From a young woman:
" It all started when I was 13. I was bullied. Kids called me ugly, frizzy hair, gross, "emo" and made fun of what I wore. A boy I had a crush on found out I liked him, so during class one day he scrapped a chewed up pen cap across my wrist and asked me if I was used to that feeling for when I would cut myself at night. It gets me disgusted at the thought of all of this now, when I look back at it all because I wish I had stood up for myself instead of just standing hopeless. I am a confident, powerful young woman now and don't let anyone bring me down."

From a young man:
" My lightening rod (this is the part of puberty that is the hardest for a teen)  was definitely the time during puberty when I developed acne on my back. I became so self-conscious by my back acne that I would never take my shirt off in public. It became so bad that that I would come home and hurry to take off my shirt so that I wouldn't see my back myself. Pool parties were the hardest for me to go to during high school. Seeing all my friends with no acne on their backs made me very shy and I was most afraid of girls seeing my back. I never want to relive that time in my life."

From young woman:
"Right off the bat my relationship with my parents changed. I became mad at them when they did nothing wrong, and I thought that they could do nothing but make my life miserable. I wanted nothing to do with my parents and I made that very clear to them. Looking back on it now it seems ridiculous because me and my parents are very close now."

From a young man:
When I started playing high school football I was not a good player by any means. After I started going to the gym and getting a girlfriend I found myself excelling. This is also the time when I started going to underage drinking parties. It was exciting to go and I was starting to be accepted by some of the older kids in the school. This wasn't easy on my parents however as I found myself getting in trouble with the police at these parties.  One time I was put in handcuffs because the cops thought I supplied the party with booze, I was 16. Never the less, this added to my ego, I thought of myself as a little "bad ass" with a good girlfriend and good skills on the football field."

From a young woman who immigrated from Vietnam as a child:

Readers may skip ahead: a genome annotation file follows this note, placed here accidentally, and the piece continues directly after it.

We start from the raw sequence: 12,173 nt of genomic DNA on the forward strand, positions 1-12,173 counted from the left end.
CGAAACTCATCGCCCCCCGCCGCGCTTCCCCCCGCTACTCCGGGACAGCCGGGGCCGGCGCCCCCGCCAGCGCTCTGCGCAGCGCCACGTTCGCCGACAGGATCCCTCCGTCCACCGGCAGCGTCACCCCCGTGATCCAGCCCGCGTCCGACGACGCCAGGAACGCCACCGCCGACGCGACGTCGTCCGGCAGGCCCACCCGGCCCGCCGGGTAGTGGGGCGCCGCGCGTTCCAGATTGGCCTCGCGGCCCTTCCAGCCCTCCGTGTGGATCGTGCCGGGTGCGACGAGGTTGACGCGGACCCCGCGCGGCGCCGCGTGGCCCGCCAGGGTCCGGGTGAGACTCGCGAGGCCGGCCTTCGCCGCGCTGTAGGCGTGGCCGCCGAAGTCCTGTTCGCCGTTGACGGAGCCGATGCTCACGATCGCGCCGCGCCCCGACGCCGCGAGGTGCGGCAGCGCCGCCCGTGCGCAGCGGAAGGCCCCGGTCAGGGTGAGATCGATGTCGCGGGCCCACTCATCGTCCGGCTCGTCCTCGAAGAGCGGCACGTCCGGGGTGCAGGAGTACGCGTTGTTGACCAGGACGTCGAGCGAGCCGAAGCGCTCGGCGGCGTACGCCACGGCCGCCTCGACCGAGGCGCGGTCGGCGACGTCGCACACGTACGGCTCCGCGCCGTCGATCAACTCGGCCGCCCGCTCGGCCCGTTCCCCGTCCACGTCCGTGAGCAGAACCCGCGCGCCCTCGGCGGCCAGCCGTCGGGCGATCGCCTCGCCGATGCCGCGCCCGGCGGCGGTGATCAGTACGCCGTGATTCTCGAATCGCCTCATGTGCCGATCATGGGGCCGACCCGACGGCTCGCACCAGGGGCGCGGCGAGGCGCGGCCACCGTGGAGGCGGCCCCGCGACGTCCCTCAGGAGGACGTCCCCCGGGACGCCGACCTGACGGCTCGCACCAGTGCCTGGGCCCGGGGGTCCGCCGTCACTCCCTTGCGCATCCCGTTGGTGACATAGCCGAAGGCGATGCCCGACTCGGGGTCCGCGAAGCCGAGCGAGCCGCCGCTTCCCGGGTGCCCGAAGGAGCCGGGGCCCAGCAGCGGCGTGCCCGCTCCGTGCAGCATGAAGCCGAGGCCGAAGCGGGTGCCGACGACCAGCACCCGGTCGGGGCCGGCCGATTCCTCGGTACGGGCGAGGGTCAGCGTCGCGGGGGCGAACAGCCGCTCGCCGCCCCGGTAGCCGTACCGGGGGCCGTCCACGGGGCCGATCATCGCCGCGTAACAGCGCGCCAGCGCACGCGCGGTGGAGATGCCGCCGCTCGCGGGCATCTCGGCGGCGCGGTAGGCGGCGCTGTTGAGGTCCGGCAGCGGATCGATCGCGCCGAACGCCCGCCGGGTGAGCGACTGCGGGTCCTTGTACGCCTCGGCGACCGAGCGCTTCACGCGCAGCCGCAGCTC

"When I became a teenager, I seemed to enter my own world and began only to notice myself. I started enjoying different things that were definitely not at the top of my priority before. All I wanted to do was satisfy my own personal pleasure. From balancing school to spending time with my family, it all became a difficult task as I started to devote most of my time in meaningless things. I began to become very judgmental about my own personal looks, and people's opinions toward me, especially at school. Every little unimportant thing became the majority of my worries. If people looked at me a certain way, I would quickly conclude that they were talking about me, then I would see this as an excuse to change the way I looked. I would only buy a certain kind of clothes, and I lost a lot of weight to fit into the social norm of the school. My mood swings were so heightened that I began to distance myself from my family.  It all seems exceptionally silly now. "

Pretty honest stuff. Self- consciousness is a powerful, overriding feeling during Adolescence as  you can see from these excerpts. But what I hope you can also see is that it is time limited. These now 20 year olds can see that it was a part of their growing up process, that they have outgrown. I hope this gives you some comfort.

Wednesday, November 28, 2012

Shame On You

I love reading the AOL home page. It's kind of like reading The Enquirer while standing in line at the supermarket, but in private! This video/news posted on AOL story was about two parents.  Frustrated with their 15 year old daughter's complete and utter disregard for their rules, they decided to write this sign and make her stand beside it on a busy road in their community for all to see. It read: I sneak boys in at 3 AM and disrespect my parents and grandparents. One adult driver, passing by the girl, stopped his car and got out to talk to the girl. When interviewed by the reporter wondering what made him stop and talk to the girl, replied that he  "saw that this young girl looked so sad and upset and I was worried that this humiliation might make her do something to hurt herself."

Good for this guy, cause he has this exactly right. Shaming and humiliation is not a constructive disciplinary technique. It is abusive, and by the way rarely produces long term change. Clearly, sneaking a boy into her room at 3 AM is a HUGE concern, and I'm guessing not the first time. But I am also guessing that if this is how these parents are choosing to punish their daughter, their parenting style in general may be somewhat extreme and authoritarian. Probably not a lot of talking going on in this family.

At some point in your teen's life they will do something extreme that crosses your line. Every family is different, and the standard for crossing the line is different for every family.  Responding to this transgression with " How could you do this to me/us?" will get you nowhere. The fact is, your teen did not "do this to you." Your feelings, and wondering what the consequences would be do not even come into play with your teen. For that teen who snuck the boy into her room, what her parents or grandparents would do if she got caught was no where in her horny, impulsive teenage brain. And that is really the issue. Raising a teen means understanding that their egocentricity and narcissism is a part of their personality...for now.  It is not a character flaw, but a developmental hurdle that has to be planned for. Your teen acts on emotion and impulse, not thoughtful and careful consideration.
When parents use shame and humiliation as a consequence for this kind of behavior, they are shutting down communication, not opening it up at this very important juncture.